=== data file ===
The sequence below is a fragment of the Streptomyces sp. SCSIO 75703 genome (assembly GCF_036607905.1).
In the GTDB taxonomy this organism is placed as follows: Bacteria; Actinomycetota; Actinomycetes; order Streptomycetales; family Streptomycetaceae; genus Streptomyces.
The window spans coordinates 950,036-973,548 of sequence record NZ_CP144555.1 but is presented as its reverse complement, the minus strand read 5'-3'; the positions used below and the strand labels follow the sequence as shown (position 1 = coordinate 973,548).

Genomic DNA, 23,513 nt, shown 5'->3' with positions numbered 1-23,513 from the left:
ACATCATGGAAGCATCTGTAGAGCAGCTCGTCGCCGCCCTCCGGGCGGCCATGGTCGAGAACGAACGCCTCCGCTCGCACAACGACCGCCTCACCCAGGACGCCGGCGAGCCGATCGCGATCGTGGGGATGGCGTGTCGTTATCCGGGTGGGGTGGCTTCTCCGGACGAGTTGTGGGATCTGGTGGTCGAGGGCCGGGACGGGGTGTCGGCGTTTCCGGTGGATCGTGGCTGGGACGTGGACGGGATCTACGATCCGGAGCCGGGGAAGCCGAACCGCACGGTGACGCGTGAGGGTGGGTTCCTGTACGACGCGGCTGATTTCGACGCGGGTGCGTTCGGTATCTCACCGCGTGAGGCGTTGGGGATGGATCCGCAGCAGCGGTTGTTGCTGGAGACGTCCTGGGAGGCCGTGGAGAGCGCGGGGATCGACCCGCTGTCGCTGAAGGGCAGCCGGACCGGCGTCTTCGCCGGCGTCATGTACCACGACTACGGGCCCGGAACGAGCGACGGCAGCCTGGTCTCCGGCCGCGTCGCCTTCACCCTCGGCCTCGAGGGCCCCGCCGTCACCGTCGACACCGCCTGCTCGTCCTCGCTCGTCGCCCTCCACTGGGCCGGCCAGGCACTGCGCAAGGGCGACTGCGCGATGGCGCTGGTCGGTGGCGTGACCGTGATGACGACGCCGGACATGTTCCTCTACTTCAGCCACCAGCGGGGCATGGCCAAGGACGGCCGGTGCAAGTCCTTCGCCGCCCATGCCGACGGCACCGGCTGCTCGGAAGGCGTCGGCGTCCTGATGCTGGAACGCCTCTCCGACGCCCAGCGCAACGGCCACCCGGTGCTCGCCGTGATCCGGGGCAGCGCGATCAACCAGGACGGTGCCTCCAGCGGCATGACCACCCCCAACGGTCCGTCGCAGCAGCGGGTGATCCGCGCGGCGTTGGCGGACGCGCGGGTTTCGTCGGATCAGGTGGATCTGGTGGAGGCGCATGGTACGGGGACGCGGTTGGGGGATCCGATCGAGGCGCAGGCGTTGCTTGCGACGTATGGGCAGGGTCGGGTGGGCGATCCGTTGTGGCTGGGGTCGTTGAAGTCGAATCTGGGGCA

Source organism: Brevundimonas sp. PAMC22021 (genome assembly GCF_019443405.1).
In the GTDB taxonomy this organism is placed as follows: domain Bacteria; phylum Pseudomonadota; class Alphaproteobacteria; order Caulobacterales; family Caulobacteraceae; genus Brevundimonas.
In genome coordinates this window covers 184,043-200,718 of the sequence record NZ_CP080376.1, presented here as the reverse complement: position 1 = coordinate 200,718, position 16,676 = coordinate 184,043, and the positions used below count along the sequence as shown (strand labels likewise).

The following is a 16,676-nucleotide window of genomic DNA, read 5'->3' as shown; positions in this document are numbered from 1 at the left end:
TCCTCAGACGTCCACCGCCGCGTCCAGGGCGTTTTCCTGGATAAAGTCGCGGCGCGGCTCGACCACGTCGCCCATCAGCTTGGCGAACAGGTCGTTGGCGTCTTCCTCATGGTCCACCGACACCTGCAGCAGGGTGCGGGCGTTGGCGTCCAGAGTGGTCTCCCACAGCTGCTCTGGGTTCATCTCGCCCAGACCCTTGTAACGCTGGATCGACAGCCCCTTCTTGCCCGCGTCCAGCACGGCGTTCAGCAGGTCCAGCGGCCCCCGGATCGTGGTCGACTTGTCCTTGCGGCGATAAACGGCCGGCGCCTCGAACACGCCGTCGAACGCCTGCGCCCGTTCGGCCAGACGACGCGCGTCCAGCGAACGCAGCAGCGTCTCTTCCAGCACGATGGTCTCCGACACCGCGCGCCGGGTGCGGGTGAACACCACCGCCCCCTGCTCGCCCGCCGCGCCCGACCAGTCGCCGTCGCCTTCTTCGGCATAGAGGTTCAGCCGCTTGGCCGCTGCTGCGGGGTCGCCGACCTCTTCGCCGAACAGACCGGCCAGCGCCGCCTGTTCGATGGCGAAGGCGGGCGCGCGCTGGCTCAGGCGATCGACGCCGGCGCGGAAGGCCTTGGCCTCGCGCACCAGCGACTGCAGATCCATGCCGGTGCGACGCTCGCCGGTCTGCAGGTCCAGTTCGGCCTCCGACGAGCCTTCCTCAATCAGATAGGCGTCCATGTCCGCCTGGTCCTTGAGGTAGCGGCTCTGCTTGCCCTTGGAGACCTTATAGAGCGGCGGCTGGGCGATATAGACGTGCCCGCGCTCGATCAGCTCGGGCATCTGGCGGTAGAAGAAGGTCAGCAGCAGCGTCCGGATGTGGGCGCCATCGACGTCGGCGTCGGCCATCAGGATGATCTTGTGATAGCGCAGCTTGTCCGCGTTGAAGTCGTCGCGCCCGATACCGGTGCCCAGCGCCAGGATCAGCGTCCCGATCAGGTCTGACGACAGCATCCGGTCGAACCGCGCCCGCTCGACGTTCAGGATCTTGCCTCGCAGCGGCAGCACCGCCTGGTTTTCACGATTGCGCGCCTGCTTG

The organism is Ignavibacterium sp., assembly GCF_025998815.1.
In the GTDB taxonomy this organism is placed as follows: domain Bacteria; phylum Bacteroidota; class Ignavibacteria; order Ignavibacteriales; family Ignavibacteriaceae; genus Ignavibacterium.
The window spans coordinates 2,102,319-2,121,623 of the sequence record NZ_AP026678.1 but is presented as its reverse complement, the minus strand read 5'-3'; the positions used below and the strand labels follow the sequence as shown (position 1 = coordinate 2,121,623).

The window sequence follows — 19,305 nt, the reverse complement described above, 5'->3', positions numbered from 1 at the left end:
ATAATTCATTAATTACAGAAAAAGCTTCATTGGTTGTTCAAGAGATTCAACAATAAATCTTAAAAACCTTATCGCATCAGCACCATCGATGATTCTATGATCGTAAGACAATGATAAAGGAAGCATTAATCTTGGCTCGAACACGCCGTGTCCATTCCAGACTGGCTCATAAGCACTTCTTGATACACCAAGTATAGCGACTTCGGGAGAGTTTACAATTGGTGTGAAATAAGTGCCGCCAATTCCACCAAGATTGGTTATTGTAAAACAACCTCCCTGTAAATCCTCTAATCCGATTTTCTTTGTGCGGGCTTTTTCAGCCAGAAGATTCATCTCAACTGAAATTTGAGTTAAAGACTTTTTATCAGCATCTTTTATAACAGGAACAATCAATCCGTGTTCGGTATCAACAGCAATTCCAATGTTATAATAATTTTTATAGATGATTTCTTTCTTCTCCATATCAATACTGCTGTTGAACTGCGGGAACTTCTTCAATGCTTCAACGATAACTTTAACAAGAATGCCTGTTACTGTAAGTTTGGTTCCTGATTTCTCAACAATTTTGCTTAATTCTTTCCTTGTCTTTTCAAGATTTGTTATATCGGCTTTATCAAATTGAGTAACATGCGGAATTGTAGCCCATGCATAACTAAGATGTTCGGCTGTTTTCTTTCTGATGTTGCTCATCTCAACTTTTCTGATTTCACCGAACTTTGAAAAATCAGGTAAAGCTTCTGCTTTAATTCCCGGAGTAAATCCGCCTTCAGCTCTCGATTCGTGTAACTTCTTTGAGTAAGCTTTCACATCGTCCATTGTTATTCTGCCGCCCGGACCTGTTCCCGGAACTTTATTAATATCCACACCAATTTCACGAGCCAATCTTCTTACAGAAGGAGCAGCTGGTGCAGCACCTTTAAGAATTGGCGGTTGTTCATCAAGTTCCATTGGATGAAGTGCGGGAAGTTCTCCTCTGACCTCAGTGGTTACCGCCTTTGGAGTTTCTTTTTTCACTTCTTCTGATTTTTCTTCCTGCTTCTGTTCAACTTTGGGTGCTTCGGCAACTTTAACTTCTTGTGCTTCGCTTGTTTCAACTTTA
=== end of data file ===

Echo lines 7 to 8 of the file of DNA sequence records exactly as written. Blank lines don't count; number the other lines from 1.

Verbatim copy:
In the GTDB taxonomy this organism is placed as follows: domain Bacteria; phylum Pseudomonadota; class Alphaproteobacteria; order Caulobacterales; family Caulobacteraceae; genus Brevundimonas.
In genome coordinates this window covers 184,043-200,718 of the sequence record NZ_CP080376.1, presented here as the reverse complement: position 1 = coordinate 200,718, position 16,676 = coordinate 184,043, and the positions used below count along the sequence as shown (strand labels likewise).